Mom, Can You Pleeeease Record Me?
Today’s guest post is written by frequent Finding Common Ground blogger Lisa Westman. Lisa is an instructional coach specializing in differentiation for Skokie School District 73.5 in suburban Chicago. She taught middle school gifted humanities, ELA, and SS for twelve years before becoming a coach.
Making slime from scratch (a combination of Elmer’s glue, Borax, water, and food coloring) is the latest craze amongst school-aged children. This trend is so popular that many stores have completely sold out of Elmer’s glue.
My 8-year old daughter has jumped on the slime bandwagon, and I must admit, this fad is not my favorite (the slime is messy, smelly, and I am constantly searching for more glue). Additionally, my daughter has “hired” me as her personal videographer, and contracted me to film her slime-making process. But, sassiness aside, there is a silver lining in all of this slimy mess, which is the insight I have gained about kids today:
Children will record anything and everything. Then, they will watch their recordings over and over again.
Children today are accustomed to seeking (and applying) honest, actionable feedback. (Watch the end of my daughter’s video to see what I mean).
Educators are grossly underutilizing the potential of video recordings.
The Power Of Video I am currently participating in a year-long intensive instructional coaching institute led by Jim Knight of the Instructional Coaching Group.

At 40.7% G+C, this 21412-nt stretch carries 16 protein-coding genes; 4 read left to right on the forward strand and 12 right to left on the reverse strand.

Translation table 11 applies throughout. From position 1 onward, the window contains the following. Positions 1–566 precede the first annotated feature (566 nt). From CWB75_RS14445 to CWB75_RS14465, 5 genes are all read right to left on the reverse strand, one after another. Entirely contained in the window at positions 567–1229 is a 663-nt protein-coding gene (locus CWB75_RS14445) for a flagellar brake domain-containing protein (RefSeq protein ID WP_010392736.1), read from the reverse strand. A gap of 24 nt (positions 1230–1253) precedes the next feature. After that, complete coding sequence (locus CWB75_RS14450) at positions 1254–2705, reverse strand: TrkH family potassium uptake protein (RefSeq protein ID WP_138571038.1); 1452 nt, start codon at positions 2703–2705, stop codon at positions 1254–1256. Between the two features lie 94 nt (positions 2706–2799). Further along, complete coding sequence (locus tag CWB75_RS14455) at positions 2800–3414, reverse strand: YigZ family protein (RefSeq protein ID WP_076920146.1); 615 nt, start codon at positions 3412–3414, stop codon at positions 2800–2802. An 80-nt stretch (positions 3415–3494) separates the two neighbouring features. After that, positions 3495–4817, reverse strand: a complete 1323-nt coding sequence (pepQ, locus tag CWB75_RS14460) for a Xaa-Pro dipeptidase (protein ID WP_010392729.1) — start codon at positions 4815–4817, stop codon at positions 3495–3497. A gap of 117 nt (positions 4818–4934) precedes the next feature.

At our last session, we concentrated on the content of Knight’s book, Focus on Teaching which discusses the many advantageous applications of video as a professional learning tool.
As an instructional coach, I have been quite impressed with the significant impact video has on learning. In Focus on Teaching, Knight explains one reason why video is so powerful:
“– professionals often do not have a clear picture of what it looks like when they do their work….they (many teachers) do not know what it looks like when they teach until they saw the video. And because they are unaware of what it looks like when they teach, they often do not feel the need to change. They might be open to trying new practices, but they don’t feel compelled to change.”
Every time a teacher chooses to use video in a coaching cycle, Knight’s observation rings true. Without exception, after watching videos of themselves, teachers are surprised by what they see. They either recognize tendencies they were completely unaware of and are propelled to take action, or they are pleasantly surprised with the footage as their impression of themselves was too harsh (I call this teaching dysmorphia). Either way, in my experience, coaching cycles that utilize video are more successful than those that do not (as evidenced by data pertaining to the cycle’s goal).
Could Video Have The Same Effect With Our Students? Knight’s workshop got me thinking about our students and their perceptions. If adults don’t have an accurate view of their teaching, how can we conclude our students have a clear sense of their learning? If video has such a powerful effect on the likelihood of teacher goal achievement, couldn’t the same process work with students?
According to the National Education Technology Plan Update released by The US Department of Education in January 2017, assessing and documenting the growth of students’ non-cognitive competencies (also referred to as social and emotional learning which includes a wide-range of skills) is as important as assessing and documenting students’ academic progress.